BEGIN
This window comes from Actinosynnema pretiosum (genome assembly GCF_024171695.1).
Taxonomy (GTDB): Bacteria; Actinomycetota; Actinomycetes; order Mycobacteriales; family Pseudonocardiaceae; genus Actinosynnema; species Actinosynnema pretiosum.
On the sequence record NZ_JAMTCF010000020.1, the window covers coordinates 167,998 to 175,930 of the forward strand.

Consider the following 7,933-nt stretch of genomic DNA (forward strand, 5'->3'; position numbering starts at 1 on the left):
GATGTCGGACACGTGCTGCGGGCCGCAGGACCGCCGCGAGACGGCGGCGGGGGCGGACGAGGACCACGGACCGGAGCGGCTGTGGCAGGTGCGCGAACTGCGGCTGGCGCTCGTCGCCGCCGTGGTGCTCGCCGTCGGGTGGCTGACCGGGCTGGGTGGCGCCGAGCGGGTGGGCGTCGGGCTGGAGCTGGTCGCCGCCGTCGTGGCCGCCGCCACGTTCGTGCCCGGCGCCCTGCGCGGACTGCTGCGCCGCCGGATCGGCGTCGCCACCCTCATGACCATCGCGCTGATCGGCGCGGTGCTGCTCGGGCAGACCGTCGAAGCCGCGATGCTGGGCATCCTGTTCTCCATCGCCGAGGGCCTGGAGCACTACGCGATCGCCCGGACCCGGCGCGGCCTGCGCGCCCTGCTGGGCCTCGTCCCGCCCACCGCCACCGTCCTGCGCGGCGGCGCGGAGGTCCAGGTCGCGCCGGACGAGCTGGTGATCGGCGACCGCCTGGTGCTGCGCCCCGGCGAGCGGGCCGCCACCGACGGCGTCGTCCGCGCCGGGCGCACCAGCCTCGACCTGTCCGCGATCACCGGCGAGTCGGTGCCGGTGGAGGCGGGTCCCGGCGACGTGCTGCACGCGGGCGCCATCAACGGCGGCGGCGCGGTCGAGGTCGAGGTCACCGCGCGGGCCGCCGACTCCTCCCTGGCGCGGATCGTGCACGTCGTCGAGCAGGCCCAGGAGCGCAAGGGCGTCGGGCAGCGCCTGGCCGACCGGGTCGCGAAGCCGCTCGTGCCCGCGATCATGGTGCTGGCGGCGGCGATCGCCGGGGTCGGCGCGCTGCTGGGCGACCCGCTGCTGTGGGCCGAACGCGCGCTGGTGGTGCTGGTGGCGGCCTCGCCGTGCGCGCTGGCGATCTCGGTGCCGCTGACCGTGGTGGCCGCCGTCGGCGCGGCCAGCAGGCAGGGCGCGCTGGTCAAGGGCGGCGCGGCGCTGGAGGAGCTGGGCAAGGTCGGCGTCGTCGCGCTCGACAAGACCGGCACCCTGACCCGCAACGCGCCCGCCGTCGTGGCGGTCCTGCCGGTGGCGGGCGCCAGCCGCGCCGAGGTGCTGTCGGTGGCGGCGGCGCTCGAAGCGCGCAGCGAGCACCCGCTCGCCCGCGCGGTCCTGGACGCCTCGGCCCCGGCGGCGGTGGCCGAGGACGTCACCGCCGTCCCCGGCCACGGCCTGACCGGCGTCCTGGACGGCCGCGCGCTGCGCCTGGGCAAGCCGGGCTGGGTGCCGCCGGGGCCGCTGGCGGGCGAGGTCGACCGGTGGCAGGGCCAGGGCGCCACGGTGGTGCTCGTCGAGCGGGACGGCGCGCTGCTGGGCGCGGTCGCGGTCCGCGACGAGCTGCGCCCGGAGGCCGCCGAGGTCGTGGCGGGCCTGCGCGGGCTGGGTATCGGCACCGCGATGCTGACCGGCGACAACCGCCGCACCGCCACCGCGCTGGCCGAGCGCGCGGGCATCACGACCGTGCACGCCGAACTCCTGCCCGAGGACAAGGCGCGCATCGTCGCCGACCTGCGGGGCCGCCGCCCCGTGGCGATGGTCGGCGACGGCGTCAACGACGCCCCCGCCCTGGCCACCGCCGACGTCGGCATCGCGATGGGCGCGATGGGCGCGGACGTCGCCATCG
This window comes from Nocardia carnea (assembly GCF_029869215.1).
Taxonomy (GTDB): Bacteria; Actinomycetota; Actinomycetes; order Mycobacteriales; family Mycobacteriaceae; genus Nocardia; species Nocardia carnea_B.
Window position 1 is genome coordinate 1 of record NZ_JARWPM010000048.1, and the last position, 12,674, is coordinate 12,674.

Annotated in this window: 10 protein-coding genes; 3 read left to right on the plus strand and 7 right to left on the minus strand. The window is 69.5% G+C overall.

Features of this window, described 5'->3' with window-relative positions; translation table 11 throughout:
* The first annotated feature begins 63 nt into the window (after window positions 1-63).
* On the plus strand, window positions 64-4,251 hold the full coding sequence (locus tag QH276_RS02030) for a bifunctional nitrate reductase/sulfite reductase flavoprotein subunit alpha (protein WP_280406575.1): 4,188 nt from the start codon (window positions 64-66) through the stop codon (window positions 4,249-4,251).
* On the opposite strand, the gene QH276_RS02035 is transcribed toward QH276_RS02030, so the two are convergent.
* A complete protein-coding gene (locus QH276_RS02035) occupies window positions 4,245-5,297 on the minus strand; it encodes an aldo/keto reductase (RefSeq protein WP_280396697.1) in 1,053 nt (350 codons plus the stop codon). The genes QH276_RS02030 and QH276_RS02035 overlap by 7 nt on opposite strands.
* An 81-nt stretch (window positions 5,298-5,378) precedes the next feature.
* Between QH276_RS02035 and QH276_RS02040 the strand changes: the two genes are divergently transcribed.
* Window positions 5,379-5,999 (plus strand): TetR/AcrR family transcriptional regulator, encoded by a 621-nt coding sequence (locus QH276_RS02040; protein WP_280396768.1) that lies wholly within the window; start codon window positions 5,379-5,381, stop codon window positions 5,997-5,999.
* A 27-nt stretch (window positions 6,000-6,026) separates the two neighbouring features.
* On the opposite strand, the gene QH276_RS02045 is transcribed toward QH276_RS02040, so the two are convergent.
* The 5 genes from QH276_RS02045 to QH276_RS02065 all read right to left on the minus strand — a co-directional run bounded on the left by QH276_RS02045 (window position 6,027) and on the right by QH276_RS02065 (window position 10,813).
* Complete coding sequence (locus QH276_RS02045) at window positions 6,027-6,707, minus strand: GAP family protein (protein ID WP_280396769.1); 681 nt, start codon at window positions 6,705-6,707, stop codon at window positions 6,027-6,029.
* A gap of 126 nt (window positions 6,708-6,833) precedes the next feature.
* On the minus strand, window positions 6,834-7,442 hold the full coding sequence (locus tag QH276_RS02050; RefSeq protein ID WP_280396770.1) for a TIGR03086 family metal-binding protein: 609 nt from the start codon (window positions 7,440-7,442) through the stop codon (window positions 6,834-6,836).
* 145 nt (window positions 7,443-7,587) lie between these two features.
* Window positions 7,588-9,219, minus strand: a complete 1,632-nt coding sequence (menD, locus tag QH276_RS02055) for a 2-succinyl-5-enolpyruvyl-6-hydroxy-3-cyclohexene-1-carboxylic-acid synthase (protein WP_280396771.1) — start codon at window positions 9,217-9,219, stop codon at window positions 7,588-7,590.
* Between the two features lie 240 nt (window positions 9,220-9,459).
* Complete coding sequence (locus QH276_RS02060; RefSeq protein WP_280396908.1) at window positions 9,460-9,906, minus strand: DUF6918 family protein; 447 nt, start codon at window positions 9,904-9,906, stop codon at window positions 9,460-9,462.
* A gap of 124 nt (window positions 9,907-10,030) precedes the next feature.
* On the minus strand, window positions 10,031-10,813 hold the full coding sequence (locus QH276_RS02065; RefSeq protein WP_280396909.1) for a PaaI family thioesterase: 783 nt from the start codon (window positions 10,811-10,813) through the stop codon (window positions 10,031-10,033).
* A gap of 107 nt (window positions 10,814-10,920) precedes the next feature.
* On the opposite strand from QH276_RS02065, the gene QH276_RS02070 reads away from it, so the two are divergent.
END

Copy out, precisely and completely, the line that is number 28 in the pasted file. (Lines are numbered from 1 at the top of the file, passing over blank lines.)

* A gap of 124 nt (window positions 9,907-10,030) precedes the next feature.